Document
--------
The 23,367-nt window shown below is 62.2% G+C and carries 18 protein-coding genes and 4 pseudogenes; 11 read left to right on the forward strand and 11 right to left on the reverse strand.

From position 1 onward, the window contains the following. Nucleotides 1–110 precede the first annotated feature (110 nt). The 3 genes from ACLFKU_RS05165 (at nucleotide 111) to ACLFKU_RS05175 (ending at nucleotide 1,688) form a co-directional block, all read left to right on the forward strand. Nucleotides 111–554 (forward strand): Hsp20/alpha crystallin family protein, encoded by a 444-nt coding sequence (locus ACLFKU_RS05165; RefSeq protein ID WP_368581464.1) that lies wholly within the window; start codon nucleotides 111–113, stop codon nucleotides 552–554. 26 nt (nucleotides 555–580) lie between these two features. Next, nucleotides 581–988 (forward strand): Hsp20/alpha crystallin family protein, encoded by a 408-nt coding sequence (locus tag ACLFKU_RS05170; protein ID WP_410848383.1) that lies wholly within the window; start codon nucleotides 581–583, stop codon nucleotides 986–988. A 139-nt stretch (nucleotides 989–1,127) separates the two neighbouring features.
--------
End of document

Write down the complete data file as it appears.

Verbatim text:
The 23,367-nt window shown below is 62.2% G+C and carries 18 protein-coding genes and 4 pseudogenes; 11 read left to right on the forward strand and 11 right to left on the reverse strand.

From position 1 onward, the window contains the following. Nucleotides 1–110 precede the first annotated feature (110 nt). The 3 genes from ACLFKU_RS05165 (at nucleotide 111) to ACLFKU_RS05175 (ending at nucleotide 1,688) form a co-directional block, all read left to right on the forward strand. Nucleotides 111–554 (forward strand): Hsp20/alpha crystallin family protein, encoded by a 444-nt coding sequence (locus ACLFKU_RS05165; RefSeq protein ID WP_368581464.1) that lies wholly within the window; start codon nucleotides 111–113, stop codon nucleotides 552–554. 26 nt (nucleotides 555–580) lie between these two features. Next, nucleotides 581–988 (forward strand): Hsp20/alpha crystallin family protein, encoded by a 408-nt coding sequence (locus tag ACLFKU_RS05170; protein ID WP_410848383.1) that lies wholly within the window; start codon nucleotides 581–583, stop codon nucleotides 986–988. A 139-nt stretch (nucleotides 989–1,127) separates the two neighbouring features.